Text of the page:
I’ve been working with UK XNA MVP Charles Humphrey on project ZuneRay. ZuneRay is a raycasting engine built by Charles’ for the Zune HD using XNA 3.1. With Windows Phone 7 Series in the pipeline we used the Zune HD as a target test platform with the intention of porting it to WP7S once the tools became available. ZuneRay uses a classic approach to delivering a 3D experience without requiring 3D support – at the time we didn’t know if 3D support would be in the Windows Phone 7 Series XNA version – so it was a pleasant surprise to find 3D support in there, and very satisfying to see ZuneRay port to XNA 4.0 and the WP7S really easily.
Well the tools CTP is now available, so Charles and I have been working away on ZuneRay with excellent results. ZuneRay is an XNA 3.1 with Zune HD extensions project. You get a Windows version ‘for free’, and an Xbox version just required the additional of Gamepad support. Moving ZuneRay to WP7S required upgrading the project to XNA 4.0. There is no ‘wizard’ to do this, the best approach is to create a new XNA 4.0 game and then pull in all your existing code and content. There are some platform specific bits in the generated Game1.CS file that you want to ensure are retained – but coming from the Zune platform originally these already existed.
There are breaking changes between Xna 3.1 and Xna 4.0 – the main ones for ZuneRay being around storage API, change of screen resolution and the changes in SpriteBatch parameters – but none of these took long to sort out. Shawn Hargreaves pointed out that WP7S running at 800×480 has 25% more pixels to draw than the original Xbox – but less CPU/GPU power to do it. The WP7S has a dedicated hardware scaler which means you can render your game at lower resolutions – like 600×360 56% of pixel data – and have the device scale it to fill the screen. While developing in the emulator this scaling functionality isn’t available, but then as the emulator is just that – not a simulator – your game takes advantage of the underlying PC hardware performance.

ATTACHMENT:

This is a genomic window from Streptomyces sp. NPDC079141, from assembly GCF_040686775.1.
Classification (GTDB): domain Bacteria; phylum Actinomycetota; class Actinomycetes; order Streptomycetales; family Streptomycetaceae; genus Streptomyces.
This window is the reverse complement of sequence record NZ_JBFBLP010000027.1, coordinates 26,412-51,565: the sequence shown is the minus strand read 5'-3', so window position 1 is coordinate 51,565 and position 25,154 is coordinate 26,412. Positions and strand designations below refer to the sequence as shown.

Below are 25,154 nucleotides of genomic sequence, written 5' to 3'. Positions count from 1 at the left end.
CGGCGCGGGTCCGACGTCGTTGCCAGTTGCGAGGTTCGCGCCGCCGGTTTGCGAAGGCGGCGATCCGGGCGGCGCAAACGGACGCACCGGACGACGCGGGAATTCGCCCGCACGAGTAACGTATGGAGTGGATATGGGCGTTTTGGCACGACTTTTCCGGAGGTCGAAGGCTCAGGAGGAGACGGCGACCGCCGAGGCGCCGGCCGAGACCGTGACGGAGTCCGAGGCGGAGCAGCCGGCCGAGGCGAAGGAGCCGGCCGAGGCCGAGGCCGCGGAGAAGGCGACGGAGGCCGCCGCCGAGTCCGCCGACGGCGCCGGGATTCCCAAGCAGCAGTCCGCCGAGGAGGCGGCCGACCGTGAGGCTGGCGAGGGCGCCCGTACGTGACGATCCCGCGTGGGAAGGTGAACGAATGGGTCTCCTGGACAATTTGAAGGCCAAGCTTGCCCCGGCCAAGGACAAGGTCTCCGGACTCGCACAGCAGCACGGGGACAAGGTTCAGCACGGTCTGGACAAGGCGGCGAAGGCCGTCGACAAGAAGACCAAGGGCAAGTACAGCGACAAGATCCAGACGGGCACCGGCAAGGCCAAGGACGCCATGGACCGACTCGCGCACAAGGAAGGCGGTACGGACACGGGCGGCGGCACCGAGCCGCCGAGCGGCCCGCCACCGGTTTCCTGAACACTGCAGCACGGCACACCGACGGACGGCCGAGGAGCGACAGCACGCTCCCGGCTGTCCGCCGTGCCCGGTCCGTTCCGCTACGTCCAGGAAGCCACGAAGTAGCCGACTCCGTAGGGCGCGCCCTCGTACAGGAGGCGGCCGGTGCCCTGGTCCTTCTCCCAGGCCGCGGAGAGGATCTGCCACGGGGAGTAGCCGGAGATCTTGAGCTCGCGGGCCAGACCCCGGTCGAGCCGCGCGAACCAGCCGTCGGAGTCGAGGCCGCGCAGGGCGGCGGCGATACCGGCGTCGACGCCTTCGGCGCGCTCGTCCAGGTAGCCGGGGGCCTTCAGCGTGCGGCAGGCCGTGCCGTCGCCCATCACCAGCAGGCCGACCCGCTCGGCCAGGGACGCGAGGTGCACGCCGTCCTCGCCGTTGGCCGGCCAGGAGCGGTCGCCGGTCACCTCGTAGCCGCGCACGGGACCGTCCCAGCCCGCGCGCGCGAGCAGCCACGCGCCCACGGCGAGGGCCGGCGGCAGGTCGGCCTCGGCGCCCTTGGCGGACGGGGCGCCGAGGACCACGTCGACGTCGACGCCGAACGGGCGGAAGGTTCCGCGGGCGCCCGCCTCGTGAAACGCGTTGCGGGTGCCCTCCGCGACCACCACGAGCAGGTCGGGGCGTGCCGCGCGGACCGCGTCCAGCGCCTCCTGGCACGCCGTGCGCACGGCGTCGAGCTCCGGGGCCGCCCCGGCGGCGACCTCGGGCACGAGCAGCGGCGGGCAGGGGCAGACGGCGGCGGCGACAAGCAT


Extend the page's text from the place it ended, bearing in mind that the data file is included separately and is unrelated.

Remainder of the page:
Now I have the game running across Windows, Xbox, Windows Phone 7 Series and Zune HD – I wanted to integrate the cloud. My idea for demonstration purposes was really simple. Capture a camera image, publish it to the cloud and then have ZuneRay games acquire the image and use it in game as a wall texture.
Storing my image in the cloud is very simple – the image copy to Windows Azure Blob storage just uses the code I posted a while back. To capture the web cam I used a WPF application by Geert van Horrik – all I had to add was the resizing of the image to fit with the game requirements before sending it to Azure blob storage.
To retrieve the image from the blob store proved to be the tricky part. Although XNA is hugely consistent across the platforms the networking support varies enormously. The Zune has no programmatic network support. The Xbox only has networking to the Xbox Live services. Windows Phone 7 Series has a good sprinkling of support in various areas and Windows of course has the lot.
Looking at Windows Phone I was able to use the following code to simple make a webrequest using a known URL to the current image file.
The callback function then uses Texture2D.FromStream to create a new texture from the response stream.
The maps.texture array contains the textures presented as walls and objects in the game. By directly replacing the texture only certain walls in the game levels present the web cam image, as can be seen below.
I use a count down timer to poll for a new image every minute for the purposes of this demo. I want to upgrade this poll mechanism with a push notification using the new Push Notification service for WP7S. In this way, the web cam application will be able to publish an image and then notify WP7S phones running the game of a new game texture. The games can then go and retrieve the image based on user preference for data service usage.
Charles and I intend to share more of Project ZuneRay’s code shortly.